The sperm, short for spermatozoon (singular) or spermatozoa (plural), is the cell of the male that contains the genome and other materials to accomplish fertilization of the egg. Together the sperm and egg provide the genetic information of heritable traits passed from parent to offspring which are needed to build and maintain the animal throughout life. The shape of the sperm is similar to that of a tadpole with head and tail, but the sperm has a much smaller body. The sperm head (typically 5 to 10 microns) encloses a compact nucleus, which contains the chromosomes that carry the genes or genetic information in the form of DNA. The tail or flagellum (whip) is used to propel the sperm forward through water. Millions of sperm are produced in the testis (gonad) and found suspended in a fluid medium called seminal plasma that assists in providing the sperm with nourishment and facilitates their transport to fertilize the egg. The sperm plus the seminal fluid is called semen or milt in fishes. It is characteristically grayish-white or cream colored. While immersed in the seminal fluid, the sperm of most fishes are immotile and believed unable to successfully fertilize the egg. Potassium (K+) and high osmotic pressure have been shown to prevent sperm motility among the most studied fish species. Osmotic pressure of the surrounding fluid provides turgidity to the sperm cell to prevent it from swelling or shrinking. Once the semen is diluted with the surrounding water, the sperm are activated and start their swimming.
The sperm swims towards the egg, and both attract each other using chemical signals. Each egg is surrounded by a thick extracellular protective coating called a chorion composed of a carbohydrate- and protein-rich matrix. To gain access to the inside of the egg, the sperm swims through a narrow canal that runs across the thickness of the chorion; this canal is called a micropyle. The sperm then reaches and fuses with the outer surface of the egg-membrane proper. The nucleus containing the male genome is then released inside the egg, eventually combining with the female genome and completing the process of fertilization. Soon after, the formation of the embryo begins, and it hatches out of its shell and continues development.
The most important objective for a semen extender is to prevent the initiation of sperm activation and motility during the collection, handling, and storage of the sperm. Therefore, the extender should contain salts with high potassium content and other ions like calcium and sodium. The addition of phosphates, carbonates, and bicarbonates may harden the water in the extender and serve as a buffer to neutralize sperm cell waste products while in storage. At the same time they exert high osmotic pressure on the sperm.
The extender solution should also provide nutrients and energy to the sperm, which are essential to maintain their viability during storage. Sugars like glucose or sucrose are used not only to create high osmotic pressure to the solution, but also to provide nourishment to the sperm.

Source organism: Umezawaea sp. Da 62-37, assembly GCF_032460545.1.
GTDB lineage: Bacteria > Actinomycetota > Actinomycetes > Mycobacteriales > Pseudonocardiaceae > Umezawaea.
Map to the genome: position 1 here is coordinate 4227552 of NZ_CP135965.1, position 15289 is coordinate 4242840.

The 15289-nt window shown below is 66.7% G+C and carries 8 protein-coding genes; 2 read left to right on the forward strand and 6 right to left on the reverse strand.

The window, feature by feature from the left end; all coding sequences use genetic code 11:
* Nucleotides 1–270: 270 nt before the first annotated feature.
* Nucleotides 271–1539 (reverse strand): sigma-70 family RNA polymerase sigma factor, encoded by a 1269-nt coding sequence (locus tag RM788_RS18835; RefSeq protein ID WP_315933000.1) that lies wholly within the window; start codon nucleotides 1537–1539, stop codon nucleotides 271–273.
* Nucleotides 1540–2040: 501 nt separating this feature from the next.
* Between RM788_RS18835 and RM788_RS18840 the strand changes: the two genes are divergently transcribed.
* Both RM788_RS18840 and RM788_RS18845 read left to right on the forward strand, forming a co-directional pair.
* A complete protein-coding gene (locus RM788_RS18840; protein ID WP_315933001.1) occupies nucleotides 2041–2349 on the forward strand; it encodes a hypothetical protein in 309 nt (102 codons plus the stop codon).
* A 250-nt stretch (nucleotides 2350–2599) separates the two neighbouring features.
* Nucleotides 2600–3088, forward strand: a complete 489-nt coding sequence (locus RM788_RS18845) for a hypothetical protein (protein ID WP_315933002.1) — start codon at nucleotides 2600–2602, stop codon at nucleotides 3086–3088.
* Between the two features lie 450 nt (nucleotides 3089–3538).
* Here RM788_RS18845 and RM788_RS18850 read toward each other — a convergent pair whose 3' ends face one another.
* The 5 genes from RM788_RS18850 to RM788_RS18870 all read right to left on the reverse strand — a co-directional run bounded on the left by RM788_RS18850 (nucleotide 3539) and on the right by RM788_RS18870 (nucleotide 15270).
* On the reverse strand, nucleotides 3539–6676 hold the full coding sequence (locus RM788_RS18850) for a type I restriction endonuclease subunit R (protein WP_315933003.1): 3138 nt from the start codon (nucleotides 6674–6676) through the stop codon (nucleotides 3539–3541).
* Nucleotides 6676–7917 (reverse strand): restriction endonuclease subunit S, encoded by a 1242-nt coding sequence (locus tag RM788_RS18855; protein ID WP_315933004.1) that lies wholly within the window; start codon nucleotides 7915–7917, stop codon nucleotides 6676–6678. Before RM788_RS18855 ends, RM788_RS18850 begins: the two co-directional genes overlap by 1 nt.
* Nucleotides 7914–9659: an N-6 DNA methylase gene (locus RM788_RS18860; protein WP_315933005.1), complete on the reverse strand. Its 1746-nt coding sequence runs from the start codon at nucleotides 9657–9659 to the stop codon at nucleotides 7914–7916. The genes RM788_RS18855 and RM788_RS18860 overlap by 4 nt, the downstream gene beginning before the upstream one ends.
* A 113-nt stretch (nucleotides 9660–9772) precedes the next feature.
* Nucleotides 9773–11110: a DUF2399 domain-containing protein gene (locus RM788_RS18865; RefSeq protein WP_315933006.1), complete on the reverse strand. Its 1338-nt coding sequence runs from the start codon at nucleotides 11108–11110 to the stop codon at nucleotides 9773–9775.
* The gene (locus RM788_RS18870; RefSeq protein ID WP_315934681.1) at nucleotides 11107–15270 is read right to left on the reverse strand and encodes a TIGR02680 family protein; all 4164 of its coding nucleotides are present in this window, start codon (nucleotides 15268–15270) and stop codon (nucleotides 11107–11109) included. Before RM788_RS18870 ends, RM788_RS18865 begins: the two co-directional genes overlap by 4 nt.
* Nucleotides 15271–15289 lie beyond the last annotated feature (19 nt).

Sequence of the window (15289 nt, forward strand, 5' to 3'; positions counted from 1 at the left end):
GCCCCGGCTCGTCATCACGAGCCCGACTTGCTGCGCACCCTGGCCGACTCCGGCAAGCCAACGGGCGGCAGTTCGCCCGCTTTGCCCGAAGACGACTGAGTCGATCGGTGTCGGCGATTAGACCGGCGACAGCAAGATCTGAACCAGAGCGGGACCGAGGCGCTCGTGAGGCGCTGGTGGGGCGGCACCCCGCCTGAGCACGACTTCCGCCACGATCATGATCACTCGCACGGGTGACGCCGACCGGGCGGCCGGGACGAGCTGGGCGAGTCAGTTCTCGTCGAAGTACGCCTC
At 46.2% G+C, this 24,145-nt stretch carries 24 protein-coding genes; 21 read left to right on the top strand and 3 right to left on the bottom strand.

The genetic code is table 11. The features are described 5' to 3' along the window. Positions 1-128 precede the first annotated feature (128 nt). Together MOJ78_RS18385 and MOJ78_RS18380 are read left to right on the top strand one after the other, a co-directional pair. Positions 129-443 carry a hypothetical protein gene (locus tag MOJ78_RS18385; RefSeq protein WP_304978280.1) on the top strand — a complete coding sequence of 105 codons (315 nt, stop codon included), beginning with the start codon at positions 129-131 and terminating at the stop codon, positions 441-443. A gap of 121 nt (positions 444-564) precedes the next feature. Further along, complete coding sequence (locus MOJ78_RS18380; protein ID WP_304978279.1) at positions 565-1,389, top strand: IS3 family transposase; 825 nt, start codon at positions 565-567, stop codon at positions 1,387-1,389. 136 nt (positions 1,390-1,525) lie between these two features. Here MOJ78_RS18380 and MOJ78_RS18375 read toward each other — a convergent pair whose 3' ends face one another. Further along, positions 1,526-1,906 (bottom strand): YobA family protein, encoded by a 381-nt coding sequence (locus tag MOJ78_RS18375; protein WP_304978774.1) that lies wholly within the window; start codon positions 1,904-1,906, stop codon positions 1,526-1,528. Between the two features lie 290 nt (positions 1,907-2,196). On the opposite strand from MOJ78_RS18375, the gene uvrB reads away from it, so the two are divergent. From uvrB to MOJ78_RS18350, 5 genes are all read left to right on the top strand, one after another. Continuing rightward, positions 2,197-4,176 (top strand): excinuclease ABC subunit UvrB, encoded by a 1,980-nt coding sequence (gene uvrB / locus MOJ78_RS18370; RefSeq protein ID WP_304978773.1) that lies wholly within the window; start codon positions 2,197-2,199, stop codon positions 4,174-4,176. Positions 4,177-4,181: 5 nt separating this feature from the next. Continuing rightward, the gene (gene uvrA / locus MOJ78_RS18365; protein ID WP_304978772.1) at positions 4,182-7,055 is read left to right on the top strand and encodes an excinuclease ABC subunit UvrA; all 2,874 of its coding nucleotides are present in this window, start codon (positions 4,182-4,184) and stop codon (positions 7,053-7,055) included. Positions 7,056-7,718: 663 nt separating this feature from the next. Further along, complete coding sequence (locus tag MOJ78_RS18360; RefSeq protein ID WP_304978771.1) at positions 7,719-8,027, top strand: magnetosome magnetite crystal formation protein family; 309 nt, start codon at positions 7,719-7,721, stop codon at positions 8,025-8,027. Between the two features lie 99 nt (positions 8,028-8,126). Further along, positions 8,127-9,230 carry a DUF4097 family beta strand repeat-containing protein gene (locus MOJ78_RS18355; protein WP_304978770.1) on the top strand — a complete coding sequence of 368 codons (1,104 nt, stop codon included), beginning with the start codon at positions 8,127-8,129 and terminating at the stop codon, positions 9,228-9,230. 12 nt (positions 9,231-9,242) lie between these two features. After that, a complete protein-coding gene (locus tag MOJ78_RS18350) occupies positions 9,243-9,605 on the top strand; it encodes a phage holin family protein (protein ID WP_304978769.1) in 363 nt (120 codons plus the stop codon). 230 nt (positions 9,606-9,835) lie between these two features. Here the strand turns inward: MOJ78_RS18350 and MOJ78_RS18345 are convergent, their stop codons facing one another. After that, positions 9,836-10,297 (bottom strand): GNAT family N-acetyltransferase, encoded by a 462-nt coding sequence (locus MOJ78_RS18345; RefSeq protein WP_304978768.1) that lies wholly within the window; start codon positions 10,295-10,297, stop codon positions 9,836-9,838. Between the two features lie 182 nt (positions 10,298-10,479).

Only semen of high quality should be used and stored for induced spawning of fish. Semen should be evaluated soon after collection. Sperm motility typically should be above 80%. It is the author's recommendation that if sperm motility is less than 40–30% or densities are below 0.5 x 106 sperm per milliliter, the semen should be discarded.
The semen extender should be prepared with clean water with few impurities (e.g., through distillation, deionization, or ultrafiltration). Commercially available distilled or deionized water can be used, but always check the source because wide variations exist in their preparation and dispensing. The safest containers to hold water are polyethylene-based plastics, or plastics no. 1, 2, and 4.
The recipe in Table 1 is for the preparation of 1 liter (1000 milliliters) of solution. The osmolality of the resulting solution will be around 100 mosmol/kg with a pH of 7.3–7.5, even though the osmolality of the extender solution is lower than the plasma of most fishes, which is typically between 181 and 377 mosmol/kg.
The solution must be stored in the refrigerator and used within 3 weeks of preparation or until the sperm fails to initiate motility when diluted again with water.
Use the extender by mixing one part semen with two to three parts extender. The extended semen samples should be shaken several times daily by gently tilting and moving the holding container from side to side. The use of a laboratory rocker will greatly facilitate this task and significantly prolongs the period of semen storage.
Laboratory grade reagents for preparing a one-liter stock solution of a semen extender for fish sperm; distilled water is the diluent.
Bibliography of Supporting Readings
Ciereszko, A., and K. Dabrowski. 1994. "Relationship between biochemical constituents of fish semen and fertility: the effect of short-term storage." Fish Physiology and Biochemistry 12(5): 357–367.
Lahnsteiner, F., T. Weismann, and R. A. Patzner. 1997. "Aging processes of rainbow trout semen during storage." The Progressive Fish-Culturist 59(4): 272–279.
Li, J., Q. Liu, and S. Zhang. 2006. "Evaluation of the damage in fish spermatozoa cryopreservation." Chinese Journal of Oceanology and Limnology 24(4): 370–377.
Park, C., and F. A. Chapman. 2005. "An extender solution for the short-term storage of sturgeon semen." North American Journal of Aquaculture 67: 52–57.
Stoss, J. 1983. "Fish gamete preservation and spermatozoa physiology." Pp. 305–350. In: Hoar WS, Randall DJ, Donaldson EM, eds. Fish Physiology, Volume 9B. Academic Press.
Tiersch, T. R., and P. M. Mazik. 2000. Cryopreservation in aquatic species. Advances in World Aquaculture, Volume 7. The World Aquaculture Society.
Semen Extender Solution